Officials from around the world were quick to call for greater vigilance in monitoring meteors.
"Today's event is a strong reminder of why we need continuous efforts to survey and identify near-Earth objects," said Thomas Reiter, European Space Agency's Director of Human Spaceflight and Operations.
Deep Space Industries, a recently created space exploration company, said countries should be proactive in establishing "a sentry line of spacecraft circling the Earth to intercept and evaluate incoming threats."
"The hundreds of people injured in northern Russia show it's time to take action and no longer be passive about these threats," said Rick Tumlinson, chairman of Deep Space Industries.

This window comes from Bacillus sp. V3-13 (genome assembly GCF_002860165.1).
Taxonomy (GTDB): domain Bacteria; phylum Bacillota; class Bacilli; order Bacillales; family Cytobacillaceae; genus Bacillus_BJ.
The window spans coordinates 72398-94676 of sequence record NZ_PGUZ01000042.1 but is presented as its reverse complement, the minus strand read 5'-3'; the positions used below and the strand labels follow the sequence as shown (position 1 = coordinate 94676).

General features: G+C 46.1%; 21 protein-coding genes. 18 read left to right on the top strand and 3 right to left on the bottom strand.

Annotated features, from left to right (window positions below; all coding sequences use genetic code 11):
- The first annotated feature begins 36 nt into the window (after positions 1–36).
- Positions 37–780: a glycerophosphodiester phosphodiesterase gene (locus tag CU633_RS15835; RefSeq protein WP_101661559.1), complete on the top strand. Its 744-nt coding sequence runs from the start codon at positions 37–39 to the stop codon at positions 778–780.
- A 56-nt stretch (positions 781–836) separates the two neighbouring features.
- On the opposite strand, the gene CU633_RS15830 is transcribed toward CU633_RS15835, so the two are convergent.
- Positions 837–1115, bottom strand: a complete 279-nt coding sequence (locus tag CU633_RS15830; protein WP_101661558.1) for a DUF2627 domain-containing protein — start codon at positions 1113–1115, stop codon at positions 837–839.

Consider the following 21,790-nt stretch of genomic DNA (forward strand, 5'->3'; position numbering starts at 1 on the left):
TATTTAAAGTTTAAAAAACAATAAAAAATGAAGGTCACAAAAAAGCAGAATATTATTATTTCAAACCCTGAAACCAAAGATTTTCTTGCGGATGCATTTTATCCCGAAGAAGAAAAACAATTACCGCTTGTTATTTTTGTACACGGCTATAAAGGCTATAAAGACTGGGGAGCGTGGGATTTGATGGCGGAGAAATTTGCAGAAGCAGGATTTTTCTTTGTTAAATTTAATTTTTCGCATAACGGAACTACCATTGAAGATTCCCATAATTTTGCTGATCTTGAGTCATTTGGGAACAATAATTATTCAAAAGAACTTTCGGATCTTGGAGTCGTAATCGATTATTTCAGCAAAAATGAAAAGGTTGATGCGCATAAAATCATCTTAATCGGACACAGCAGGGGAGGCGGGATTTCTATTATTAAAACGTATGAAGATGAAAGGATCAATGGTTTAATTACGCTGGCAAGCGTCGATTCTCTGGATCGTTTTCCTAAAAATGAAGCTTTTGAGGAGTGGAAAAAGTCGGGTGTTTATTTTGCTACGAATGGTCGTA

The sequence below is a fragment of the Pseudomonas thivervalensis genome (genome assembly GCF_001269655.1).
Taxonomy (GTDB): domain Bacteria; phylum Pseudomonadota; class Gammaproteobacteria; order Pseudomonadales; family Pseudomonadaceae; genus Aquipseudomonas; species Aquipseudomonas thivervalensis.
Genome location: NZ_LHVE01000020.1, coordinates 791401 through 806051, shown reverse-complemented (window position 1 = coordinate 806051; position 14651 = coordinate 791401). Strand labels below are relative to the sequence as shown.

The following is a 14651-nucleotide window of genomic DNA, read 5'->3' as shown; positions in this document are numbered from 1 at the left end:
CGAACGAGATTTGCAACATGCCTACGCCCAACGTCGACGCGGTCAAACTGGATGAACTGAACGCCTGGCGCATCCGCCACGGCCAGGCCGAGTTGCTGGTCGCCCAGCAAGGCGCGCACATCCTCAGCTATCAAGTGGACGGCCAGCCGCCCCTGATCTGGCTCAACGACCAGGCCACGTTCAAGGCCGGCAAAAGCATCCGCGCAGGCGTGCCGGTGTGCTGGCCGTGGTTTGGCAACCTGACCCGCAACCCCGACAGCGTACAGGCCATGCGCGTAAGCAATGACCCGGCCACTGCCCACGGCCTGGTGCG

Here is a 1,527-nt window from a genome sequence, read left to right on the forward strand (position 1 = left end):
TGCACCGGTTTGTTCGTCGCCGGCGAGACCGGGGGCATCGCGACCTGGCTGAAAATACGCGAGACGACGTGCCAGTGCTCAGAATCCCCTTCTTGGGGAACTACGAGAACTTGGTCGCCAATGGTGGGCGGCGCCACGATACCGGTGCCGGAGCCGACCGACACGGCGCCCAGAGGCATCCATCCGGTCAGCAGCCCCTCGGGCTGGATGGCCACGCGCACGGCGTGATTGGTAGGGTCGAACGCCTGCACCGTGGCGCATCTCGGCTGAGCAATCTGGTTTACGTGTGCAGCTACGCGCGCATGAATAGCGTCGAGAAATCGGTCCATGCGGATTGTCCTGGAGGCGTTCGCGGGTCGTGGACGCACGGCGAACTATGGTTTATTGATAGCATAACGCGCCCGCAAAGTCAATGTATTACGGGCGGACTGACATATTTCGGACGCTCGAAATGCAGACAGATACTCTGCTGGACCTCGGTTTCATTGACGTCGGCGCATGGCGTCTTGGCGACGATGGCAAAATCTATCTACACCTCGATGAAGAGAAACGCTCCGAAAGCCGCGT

NASA spokesman Steve Cole told CNN that scientists had determined that the Russian meteor was on a very different trajectory from the larger asteroid.
"They are completely unrelated objects -- it's a strange coincidence they are happening at the same time," said Don Yeomans, manager of the Near-Earth Object Program Office at NASA's Jet Propulsion Laboratory.
"This kind of object does fall fairly frequently, but when they fall into the ocean or desert, there is no impact on people -- so this one is unusual in the sense that it's come over a populated area," Yeomans said.
Cole said he wasn't aware whether scientists had foreseen the meteor's entry into the atmosphere.
Because meteoroids are small, they are hard to spot and there is often little warning that they are heading toward Earth, he said.